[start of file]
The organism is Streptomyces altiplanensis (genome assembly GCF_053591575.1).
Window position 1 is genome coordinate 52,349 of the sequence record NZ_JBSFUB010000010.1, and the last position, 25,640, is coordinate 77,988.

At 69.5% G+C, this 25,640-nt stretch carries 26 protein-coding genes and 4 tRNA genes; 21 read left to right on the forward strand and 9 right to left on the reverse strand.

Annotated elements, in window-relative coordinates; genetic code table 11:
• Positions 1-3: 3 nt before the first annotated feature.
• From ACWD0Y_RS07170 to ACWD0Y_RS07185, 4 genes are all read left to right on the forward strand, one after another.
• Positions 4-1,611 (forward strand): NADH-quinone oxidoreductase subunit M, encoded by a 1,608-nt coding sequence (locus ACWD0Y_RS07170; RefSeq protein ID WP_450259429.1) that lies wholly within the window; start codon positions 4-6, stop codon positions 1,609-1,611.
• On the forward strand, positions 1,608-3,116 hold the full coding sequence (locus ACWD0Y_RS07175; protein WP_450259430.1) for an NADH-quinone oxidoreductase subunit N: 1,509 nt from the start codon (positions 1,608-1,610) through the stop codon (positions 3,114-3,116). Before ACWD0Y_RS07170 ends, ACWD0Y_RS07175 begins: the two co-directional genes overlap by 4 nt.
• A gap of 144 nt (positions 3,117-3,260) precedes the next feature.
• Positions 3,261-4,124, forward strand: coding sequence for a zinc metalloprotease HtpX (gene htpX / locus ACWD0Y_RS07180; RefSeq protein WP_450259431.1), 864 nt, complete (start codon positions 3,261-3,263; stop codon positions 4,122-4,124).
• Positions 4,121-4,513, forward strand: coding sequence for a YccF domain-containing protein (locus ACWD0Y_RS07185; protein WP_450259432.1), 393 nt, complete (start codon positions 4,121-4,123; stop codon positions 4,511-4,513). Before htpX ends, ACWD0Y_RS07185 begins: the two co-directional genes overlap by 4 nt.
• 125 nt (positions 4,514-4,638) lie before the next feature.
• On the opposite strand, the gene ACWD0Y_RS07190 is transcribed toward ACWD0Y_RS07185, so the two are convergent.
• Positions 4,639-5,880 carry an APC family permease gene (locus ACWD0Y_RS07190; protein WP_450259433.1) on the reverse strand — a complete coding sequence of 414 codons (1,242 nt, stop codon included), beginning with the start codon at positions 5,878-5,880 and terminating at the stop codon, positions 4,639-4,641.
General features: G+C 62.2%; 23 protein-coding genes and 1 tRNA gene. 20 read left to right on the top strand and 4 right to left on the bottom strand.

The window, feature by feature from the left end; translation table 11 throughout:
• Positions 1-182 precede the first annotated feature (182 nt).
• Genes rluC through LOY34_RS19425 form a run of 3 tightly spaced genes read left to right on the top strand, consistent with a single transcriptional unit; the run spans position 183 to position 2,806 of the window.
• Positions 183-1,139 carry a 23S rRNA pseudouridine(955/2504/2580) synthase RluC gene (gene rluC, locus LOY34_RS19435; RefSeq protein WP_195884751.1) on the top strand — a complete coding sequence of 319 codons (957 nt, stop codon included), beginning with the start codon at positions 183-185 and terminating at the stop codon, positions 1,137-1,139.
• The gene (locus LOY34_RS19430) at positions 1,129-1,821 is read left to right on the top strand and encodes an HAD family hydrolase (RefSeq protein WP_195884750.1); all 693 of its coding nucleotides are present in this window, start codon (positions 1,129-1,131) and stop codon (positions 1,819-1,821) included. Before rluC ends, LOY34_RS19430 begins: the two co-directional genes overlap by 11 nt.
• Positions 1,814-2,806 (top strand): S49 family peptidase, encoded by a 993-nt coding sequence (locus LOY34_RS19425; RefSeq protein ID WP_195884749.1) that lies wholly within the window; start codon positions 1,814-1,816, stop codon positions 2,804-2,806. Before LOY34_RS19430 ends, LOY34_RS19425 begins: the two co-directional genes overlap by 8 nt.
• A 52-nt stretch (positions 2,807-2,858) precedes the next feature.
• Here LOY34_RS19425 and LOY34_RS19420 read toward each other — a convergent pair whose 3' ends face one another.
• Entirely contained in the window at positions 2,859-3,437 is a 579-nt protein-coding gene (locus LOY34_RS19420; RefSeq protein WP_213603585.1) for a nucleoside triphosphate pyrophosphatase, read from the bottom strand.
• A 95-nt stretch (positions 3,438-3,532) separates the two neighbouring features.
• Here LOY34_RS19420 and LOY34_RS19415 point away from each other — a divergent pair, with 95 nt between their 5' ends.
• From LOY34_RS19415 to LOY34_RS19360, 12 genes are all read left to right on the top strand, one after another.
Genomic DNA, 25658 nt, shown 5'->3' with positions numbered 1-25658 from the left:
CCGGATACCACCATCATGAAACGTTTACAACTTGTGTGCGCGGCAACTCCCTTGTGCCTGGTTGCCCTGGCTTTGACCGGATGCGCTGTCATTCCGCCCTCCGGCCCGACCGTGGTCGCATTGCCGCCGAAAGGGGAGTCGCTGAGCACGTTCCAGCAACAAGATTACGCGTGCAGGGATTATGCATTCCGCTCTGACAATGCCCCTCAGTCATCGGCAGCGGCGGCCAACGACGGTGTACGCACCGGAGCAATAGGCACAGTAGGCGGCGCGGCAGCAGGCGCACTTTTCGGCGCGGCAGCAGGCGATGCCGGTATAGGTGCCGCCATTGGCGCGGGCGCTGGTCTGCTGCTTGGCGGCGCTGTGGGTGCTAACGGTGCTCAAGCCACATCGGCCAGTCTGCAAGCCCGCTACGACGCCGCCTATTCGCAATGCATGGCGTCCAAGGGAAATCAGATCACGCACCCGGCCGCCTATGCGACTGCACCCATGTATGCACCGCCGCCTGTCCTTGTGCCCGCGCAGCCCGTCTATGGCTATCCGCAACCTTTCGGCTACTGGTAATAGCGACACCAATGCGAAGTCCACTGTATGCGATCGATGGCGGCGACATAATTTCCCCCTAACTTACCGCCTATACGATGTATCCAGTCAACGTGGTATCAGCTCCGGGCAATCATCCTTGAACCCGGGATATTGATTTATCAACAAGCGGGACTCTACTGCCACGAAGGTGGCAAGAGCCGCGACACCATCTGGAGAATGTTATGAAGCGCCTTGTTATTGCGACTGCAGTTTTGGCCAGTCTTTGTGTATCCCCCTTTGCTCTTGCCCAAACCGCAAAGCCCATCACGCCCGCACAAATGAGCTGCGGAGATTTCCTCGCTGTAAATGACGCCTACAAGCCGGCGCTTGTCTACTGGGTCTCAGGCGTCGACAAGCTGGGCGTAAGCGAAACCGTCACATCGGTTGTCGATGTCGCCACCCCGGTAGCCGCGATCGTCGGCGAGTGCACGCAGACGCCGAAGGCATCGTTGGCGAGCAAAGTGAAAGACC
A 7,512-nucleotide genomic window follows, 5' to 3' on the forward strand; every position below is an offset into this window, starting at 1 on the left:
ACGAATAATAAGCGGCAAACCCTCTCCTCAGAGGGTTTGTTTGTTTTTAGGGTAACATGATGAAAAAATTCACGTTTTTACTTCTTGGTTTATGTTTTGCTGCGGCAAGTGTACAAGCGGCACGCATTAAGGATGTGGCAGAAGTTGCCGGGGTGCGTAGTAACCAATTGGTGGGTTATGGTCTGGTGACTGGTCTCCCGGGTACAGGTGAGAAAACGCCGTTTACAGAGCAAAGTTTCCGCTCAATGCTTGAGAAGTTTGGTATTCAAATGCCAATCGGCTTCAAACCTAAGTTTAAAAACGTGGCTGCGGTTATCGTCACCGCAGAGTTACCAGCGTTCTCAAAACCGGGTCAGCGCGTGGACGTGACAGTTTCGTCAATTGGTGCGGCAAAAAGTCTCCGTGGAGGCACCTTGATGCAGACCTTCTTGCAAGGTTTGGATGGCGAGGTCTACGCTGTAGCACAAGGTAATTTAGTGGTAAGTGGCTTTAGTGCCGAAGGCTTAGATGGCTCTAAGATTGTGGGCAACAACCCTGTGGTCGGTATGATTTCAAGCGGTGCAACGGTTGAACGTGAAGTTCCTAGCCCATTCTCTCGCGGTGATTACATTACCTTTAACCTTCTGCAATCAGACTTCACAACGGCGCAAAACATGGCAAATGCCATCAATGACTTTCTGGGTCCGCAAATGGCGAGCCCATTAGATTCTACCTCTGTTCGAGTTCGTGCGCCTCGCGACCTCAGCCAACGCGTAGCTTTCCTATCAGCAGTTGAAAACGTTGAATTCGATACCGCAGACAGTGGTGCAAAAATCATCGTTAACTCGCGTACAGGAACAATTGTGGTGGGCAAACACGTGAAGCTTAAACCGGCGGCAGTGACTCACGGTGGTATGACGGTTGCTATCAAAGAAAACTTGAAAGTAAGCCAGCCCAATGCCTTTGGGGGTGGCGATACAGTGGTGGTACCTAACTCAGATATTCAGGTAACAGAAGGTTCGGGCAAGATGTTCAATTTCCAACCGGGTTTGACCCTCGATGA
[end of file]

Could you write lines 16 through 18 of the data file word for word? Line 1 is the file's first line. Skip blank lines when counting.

The window, feature by feature from the left end; translation table 11 throughout:
• Positions 1-182 precede the first annotated feature (182 nt).
• Genes rluC through LOY34_RS19425 form a run of 3 tightly spaced genes read left to right on the top strand, consistent with a single transcriptional unit; the run spans position 183 to position 2,806 of the window.